James had, as it happened, been correct. His instincts had led him true. His splitting of the ocean had found just the right spot to pinpoint both his targets; Charlie and the beast now both floundering on the seabed.
He had found them, even if his titan’s arms were already shaking from the weight of the water pressing against his form. Even if Charlie spared him little more than a glare as he clambered to his feet, before returning his attention to his captor. He’d still found them.
He could still hope.
It was huge. Swollen. Inches of ichorous oil sitting thick over skin that could have been either leather or foetid scale. Fins the width of football posts flared wide along a trio of tendrils, each themselves like elongated train cars, flailing in its efforts to swim through the empty air.
He felt a moment’s satisfaction there, marred when Charlie clambered up beside it and pressed his shoulder to its centre mass, heaving with all his might to push it back towards the surf.
The thing was big.
He was bigger.
He could do this. Maybe even fight it; drag it up onto the shoreline and hold it there until the sun, the air, or its own crushing weight brought it to its end.
He could win.
“Give. Him. Back.”
Charlie wasn’t listening. The boy didn’t even bother to turn around.
The Whale did, though. Its two side tendrils heaved against the silt to twist its centre skywards. A single bloodshot eye glared up at him.
James forced himself to smile at it.
Then it drove a spike into his brain.
It was the strangest feeling, having his coherence stripped away; like pain, but carried by sight and sound and smell. The world grew dark and clammy; not that he any longer cared to note the difference.
If he’d remembered how, he would have screamed.
His arms went limp. The water walls began to give, a billion tonnes of surf breaking into first geysers, then floods, ready to sink his quarry to the depths.
His titan form failed.
He lacked the capacity to care.
He was in the abyss now; nothing to see or hear in all the world.
Except it’s jaws upon his soul.
His life was saved by a flash of light that burned a line of fire through the sky, before coming to a halt a yard or two away from him. In some distant recess of himself, he thought it might be Jeremy the firebird.
It hung there briefly; a point of flame, smaller than a candle.
First, it swelled.
Then it warped.
Something white-hot streaked from it towards the creature’s centre mass, the bolt striking just as the water rose back up to coat the beast. For a moment, the water fizzed where it had struck, the bolt reduced to a pale glow beneath the surf. Then it exploded.
The monster screamed.
The world lost its thorns.
Clarity returned itself with surprising haste. James shuddered.
‘Okay. That sucked.’
James turned his gaze toward the fire, half expecting to now owe his life to a random bird. Instead, he found a finely featured boy hanging in the air before him, built of solid flame.
“Get back, James,” said the fire boy, not looking at him. “Right now.”
“Who-” James tried.
The world snapped out.
For one moment, he hung suspended in the void, his mind trying to acclimate to the sensation of being everywhere at once.
Then the world snapped back.
He was on a beach.
A hand clamped down on his scalp. He yelped, turned to strike-
-His grandmother pulled him into a hug.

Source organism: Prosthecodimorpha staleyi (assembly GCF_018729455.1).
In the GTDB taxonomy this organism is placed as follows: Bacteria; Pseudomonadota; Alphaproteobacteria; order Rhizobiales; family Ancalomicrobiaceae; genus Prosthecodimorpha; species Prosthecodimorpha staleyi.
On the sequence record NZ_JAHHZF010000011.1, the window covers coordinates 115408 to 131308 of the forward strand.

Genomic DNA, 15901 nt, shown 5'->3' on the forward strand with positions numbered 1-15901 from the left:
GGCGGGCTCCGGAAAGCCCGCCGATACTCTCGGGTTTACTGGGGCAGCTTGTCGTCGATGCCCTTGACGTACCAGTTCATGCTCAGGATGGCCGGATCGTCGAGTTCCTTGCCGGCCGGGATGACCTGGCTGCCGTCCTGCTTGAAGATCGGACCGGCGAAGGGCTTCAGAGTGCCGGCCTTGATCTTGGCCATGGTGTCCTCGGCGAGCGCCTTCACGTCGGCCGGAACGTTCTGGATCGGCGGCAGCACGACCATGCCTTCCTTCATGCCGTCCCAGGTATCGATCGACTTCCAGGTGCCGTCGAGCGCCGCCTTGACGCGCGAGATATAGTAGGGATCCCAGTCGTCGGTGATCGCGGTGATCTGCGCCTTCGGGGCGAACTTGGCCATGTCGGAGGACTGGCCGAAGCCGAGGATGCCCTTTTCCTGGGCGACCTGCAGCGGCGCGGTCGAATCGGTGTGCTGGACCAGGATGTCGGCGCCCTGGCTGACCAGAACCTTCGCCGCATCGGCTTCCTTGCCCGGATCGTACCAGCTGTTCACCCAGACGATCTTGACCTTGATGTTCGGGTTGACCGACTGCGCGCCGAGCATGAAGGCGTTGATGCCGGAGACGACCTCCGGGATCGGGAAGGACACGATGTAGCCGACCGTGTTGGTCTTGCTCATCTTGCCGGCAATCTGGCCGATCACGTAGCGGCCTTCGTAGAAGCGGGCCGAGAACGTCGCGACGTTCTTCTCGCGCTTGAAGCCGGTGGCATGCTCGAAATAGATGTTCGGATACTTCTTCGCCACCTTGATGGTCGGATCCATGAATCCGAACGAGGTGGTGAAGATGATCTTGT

“You are in so much trouble,” she said, her voice catching.
He hugged her back. It was a reflex. Why was he shaking?
“Baba! Charlie’s-” he gagged. “Charlie-”
“I know,” she said, gently prying him off of her and standing upright. “We’re dealing with it. You stay here, okay?”
James began to protest. His head snapped to the side. His cheek stung.
That took a second for him to process.
Tsuru lowered her hand, her expression stony.
“I’m not losing you to that thing, James. Don’t make me knock you out.”
With that, she stepped off towards the shoreline, beyond which could still be seen the flaming figure floating above the water, now disgorging a gout of flame on the water’s surface.
As James’ brain slowly came back online, Tsuru’s outline began to flow. It was like mist or pipe-smoke, a trio of pale shapes rising from her skin and hanging in the air behind her, each of them slowly gaining solidity.
Soldiers. At least, that was what it looked like to James. Two with swords at waist, one in modern flak gear; colorless, like thickened smoke.
“Shield his mind,” she ordered in Japanese. “Keep him safe. Do not let him follow me.” She was gone before her men had time to nod.
The one in flak gear turned to James.
“You heard that, right, kid?” a male voice echoed. “You did good, but this is above your pay grade.”
Behind the first figure, one of the others raised an arm. James watched something flicker across his vision. The residual itching in his mind began to fade.
He turned his gaze toward the horizon, the flaming figure he now suspected to be his grandfather dodging and weaving through the air as the sea raised itself in columns to try and douse him.
“Kid,” the soldier asked. “You listening?”
James raised a hand to massage his still stinging cheek. He remembered the loosened pain of that thing gnawing on his soul. He remembered Charlie glaring at him.
“Fine,” he grumbled. “I promise I won’t try anything.”
“Unless they start losing.”
There was something about all this that the boy found unsettling. An unrest that went beyond the faint discomfort he had felt as he’d watched his companion devour his once-friend’s mind. It nagged him more with every passing second as he watched the dancing of the lights above the water. Something buried in his head. Flashes of a half-connected memory.
A star above a snowfield.
That fire in the sky was a threat.
They should leave. They ought to run.